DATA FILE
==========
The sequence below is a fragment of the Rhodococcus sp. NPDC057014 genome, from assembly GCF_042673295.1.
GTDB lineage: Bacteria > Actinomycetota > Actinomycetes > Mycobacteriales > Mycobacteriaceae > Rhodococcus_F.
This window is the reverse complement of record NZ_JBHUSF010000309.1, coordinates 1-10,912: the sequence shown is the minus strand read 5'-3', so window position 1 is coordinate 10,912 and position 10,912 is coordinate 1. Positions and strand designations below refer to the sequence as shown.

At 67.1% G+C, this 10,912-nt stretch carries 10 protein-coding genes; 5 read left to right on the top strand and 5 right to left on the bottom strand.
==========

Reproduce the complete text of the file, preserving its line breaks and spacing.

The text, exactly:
The sequence below is a fragment of the Rhodococcus sp. NPDC057014 genome, from assembly GCF_042673295.1.
GTDB lineage: Bacteria > Actinomycetota > Actinomycetes > Mycobacteriales > Mycobacteriaceae > Rhodococcus_F.
This window is the reverse complement of record NZ_JBHUSF010000309.1, coordinates 1-10,912: the sequence shown is the minus strand read 5'-3', so window position 1 is coordinate 10,912 and position 10,912 is coordinate 1. Positions and strand designations below refer to the sequence as shown.

At 67.1% G+C, this 10,912-nt stretch carries 10 protein-coding genes; 5 read left to right on the top strand and 5 right to left on the bottom strand.